Shelly Peyton named Chair of the Department of Biomedical Engineering
Shelly Peyton has been appointed Chair of the Department of Biomedical Engineering at Tufts, effective July 1, 2024. Professor Peyton joins Tufts School of Engineering from the University of Massachusetts (UMass) Amherst and brings with her a wealth of knowledge and expertise in the fields of biomaterials and cancer bioengineering.
Professor Peyton earned her MS and PhD from the University of California, Irvine and completed her postdoctoral training at MIT. She has worked at UMass Amherst since 2011, where she most recently held the role of Armstrong Professional Development and Provost in the Department of Chemical Engineering.
Her research focuses on designing and adapting biomaterials to better understand breast cancer metastasis and traumatic brain injury, as well as developing strategies for repair and treatment. In particular, her lab seeks to learn how a variety of different cell types are able to process information from biochemical and biophysical cues from the extracellular matrix (ECM), and make decisions about migration and phenotype through building simplified models of human tissue with synthetic biomaterials. She uses these engineered systems to understand the physical relationship between metastatic breast cancer cells and the tissues to which they spread, the role of matrix remodeling in drug resistance, and how to create bioinspired mechanically dynamic and activatable biomaterials.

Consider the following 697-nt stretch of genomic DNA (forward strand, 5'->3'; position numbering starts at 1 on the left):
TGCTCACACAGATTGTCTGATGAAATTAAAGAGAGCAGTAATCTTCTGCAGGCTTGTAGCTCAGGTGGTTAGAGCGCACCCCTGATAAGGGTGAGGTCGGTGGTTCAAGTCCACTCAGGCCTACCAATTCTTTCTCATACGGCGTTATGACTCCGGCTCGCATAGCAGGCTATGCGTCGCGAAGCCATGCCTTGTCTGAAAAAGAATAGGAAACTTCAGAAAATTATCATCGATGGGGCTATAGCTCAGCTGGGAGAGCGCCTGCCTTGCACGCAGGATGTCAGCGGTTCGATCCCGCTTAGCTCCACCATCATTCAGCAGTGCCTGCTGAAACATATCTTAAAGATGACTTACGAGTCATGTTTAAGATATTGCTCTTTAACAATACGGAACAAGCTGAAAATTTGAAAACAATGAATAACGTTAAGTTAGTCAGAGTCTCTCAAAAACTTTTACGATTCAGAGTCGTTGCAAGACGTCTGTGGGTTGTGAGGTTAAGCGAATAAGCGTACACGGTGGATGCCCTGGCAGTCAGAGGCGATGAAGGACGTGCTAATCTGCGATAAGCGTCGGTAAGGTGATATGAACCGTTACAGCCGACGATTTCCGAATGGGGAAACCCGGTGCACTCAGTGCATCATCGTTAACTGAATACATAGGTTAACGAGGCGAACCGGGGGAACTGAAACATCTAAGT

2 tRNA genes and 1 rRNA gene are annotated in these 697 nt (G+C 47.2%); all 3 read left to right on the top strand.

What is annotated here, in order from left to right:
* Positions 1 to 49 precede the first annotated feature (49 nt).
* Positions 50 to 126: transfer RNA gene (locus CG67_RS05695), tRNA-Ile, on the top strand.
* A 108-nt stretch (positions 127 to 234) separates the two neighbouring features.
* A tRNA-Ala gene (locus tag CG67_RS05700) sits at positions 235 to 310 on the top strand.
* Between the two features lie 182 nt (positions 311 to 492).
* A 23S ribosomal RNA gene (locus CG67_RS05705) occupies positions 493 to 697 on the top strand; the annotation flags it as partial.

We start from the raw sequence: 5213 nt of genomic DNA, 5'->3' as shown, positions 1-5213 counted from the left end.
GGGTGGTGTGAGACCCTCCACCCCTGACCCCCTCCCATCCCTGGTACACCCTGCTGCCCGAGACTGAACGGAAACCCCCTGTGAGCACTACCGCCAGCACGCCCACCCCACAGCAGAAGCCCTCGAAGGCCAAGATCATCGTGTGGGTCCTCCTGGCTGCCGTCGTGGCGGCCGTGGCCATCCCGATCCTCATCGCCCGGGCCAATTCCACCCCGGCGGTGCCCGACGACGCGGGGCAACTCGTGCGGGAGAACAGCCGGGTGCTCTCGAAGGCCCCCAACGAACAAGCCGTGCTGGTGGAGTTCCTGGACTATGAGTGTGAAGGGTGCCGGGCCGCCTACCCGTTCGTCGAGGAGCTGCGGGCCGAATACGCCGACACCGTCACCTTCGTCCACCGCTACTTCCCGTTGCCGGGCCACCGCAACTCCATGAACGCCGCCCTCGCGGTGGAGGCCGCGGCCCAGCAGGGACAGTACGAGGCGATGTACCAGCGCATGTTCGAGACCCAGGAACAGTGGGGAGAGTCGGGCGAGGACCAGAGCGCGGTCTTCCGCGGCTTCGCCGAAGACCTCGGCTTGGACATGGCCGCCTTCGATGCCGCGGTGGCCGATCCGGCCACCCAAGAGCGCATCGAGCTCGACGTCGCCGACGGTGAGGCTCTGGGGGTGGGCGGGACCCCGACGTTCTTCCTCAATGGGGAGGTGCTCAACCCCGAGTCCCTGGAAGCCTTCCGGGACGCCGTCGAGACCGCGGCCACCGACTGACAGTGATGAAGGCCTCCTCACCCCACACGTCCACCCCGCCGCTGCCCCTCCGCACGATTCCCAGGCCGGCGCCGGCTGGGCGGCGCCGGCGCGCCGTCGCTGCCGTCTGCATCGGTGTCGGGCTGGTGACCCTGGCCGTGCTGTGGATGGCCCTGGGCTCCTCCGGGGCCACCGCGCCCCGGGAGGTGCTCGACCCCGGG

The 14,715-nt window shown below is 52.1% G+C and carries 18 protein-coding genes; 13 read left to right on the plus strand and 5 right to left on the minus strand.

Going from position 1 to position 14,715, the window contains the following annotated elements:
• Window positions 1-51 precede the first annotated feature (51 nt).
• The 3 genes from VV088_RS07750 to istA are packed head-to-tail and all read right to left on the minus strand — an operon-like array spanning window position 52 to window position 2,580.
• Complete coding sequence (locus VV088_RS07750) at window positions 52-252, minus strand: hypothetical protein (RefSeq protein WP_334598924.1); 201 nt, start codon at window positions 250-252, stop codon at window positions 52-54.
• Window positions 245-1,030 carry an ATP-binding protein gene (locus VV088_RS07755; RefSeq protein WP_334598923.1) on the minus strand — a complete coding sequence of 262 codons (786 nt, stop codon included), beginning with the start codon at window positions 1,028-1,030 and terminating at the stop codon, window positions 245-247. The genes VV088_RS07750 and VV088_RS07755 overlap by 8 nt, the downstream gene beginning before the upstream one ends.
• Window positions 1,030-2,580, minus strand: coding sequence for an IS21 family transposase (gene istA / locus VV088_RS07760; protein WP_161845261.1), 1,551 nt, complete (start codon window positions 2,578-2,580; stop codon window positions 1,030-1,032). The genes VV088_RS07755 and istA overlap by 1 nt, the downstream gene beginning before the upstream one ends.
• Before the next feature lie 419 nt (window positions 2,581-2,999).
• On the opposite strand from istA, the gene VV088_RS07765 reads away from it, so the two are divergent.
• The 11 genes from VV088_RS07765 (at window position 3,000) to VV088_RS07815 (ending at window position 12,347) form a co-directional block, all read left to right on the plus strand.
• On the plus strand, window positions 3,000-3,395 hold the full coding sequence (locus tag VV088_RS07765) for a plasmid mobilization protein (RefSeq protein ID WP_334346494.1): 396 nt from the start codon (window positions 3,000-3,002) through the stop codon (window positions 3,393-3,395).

Professor Peyton won a prestigious NSF CAREER Award in 2015 for her work developing materials to improve cancer drug delivery. She has been named a Kavli Fellow of the National Academy of Sciences, a Pew Biomedical Scholar, and a Fellow of organizations such as the Biomedical Engineering Society and the American Institute for Medical and Biological Engineering. Her research has received funding from the National Science Foundation, National Institutes of Health, and the Office of Naval Research, among other sources.
In addition to her research expertise, Professor Peyton demonstrates a commitment to cultivating academic and professional growth for others and fostering an inclusive environment. At UMass Amherst, she was the director of the Materials-focused Undergraduate Research Applied to the Life Sciences (MURALS) REU program, a nine-week summer research experience for undergraduate students that includes mentorship and professional development opportunities. She was also a director of the UMass Postbaccalaureate Research Education Program (PREP) which supports students from groups underrepresented in STEM to pursue doctoral degrees in biomedical science. In her role as Graduate Program Director, Peyton prioritized increasing the diversity of the graduate student body.
Professor Peyton plans to bring the same dedication to encouraging research excellence and professional growth for all members of the department to her role at Tufts. As the department looks to the future, Peyton’s leadership aims to build on Professor Sergio Fantini’s service and leadership as interim chair during the transition period, and support continued success within the department